The last several years I have set goals, some of which I met, and some of which I did not. I like the practice of setting goals for the year ahead - it seems healthy. Though my goals are not at the front of my mind on a day-to-day basis, I like to think that they work on a subconscious level.
However, when I look back at the goals I've set in previous years, and how many I've missed, I question if it's worth the time to even write them up. I recently reflected on what yearly goals mean, and how to make them valuable and accomplishable. I realize my goals were misguided for two reasons.
Writing a blog post each week, a goal I have set for the past two years, is too ambitious for me. I've never come close to achieving it. Once I inevitably fall behind, it becomes impossible to catch up, and I give up. It's better to under promise and over deliver. Set realistic goals.
Set goals based on improving past performance.
Last year I set a goal to better understand the Ember framework. But I don't work in Ember. The goal fundamentally doesn't match who I am. I would either need to change jobs and find an Ember position, or change current company culture to bring in a new framework, neither of which I feel strongly enough to do. Therefore, better understanding Ember is a bad goal.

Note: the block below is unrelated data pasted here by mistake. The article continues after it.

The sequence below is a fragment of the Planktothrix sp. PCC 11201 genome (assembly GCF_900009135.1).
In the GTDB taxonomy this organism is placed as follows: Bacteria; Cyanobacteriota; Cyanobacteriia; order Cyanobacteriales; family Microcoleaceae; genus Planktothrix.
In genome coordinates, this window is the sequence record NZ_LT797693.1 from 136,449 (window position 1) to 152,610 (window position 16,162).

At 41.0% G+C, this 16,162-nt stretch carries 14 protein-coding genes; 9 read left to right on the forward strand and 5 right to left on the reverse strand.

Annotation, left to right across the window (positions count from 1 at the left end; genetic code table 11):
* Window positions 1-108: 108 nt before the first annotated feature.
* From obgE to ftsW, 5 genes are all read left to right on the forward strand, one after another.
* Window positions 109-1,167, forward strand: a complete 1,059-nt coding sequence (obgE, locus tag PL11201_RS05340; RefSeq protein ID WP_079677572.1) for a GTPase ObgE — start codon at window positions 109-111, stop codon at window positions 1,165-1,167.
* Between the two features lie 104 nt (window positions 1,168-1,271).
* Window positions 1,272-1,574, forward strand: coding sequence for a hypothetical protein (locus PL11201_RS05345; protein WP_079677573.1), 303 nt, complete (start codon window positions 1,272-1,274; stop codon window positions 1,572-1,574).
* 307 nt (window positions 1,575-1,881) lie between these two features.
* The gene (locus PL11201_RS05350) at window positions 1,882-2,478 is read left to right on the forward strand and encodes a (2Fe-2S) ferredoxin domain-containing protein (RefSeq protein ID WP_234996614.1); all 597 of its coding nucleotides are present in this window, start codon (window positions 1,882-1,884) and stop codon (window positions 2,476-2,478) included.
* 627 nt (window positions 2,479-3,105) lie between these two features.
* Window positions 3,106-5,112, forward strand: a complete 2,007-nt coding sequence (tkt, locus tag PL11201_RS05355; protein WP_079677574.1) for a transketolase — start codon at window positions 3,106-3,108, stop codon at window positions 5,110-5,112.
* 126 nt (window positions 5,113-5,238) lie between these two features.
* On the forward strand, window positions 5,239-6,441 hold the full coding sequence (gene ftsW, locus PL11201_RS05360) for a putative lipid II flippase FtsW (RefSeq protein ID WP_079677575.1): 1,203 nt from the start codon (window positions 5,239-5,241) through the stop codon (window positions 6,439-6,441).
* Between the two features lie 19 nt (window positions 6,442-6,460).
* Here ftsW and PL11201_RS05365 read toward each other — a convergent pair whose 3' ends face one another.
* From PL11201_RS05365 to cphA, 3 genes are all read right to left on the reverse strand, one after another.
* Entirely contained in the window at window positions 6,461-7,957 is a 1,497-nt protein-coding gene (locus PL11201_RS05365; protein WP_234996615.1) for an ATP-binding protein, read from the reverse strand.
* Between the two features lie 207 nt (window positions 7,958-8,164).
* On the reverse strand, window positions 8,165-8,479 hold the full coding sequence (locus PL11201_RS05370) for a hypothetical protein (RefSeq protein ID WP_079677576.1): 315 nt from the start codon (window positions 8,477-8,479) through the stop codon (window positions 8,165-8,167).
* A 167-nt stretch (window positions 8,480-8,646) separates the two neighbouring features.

On the flip side, the same logic applies to my previous goal of better understanding Rails. I did feel strongly enough to change jobs. It was a goal for the person I was, or at least the person I was willing to be. It was a goal I wanted to accomplish badly enough to accept the consequence of changing jobs. I proudly accomplished the goal.
Be realistic with who you are, and the consequences of your goals. Every goal has a tradeoff.
I'm committing to writing 25 quality posts this year about Ruby and Rails. Simple.
I'm excited to tackle this goal, but not overwhelmed. I feel I'm finally on the right track!
Written by Alex Brinkman who lives and works in Denver, but plays in the mountains.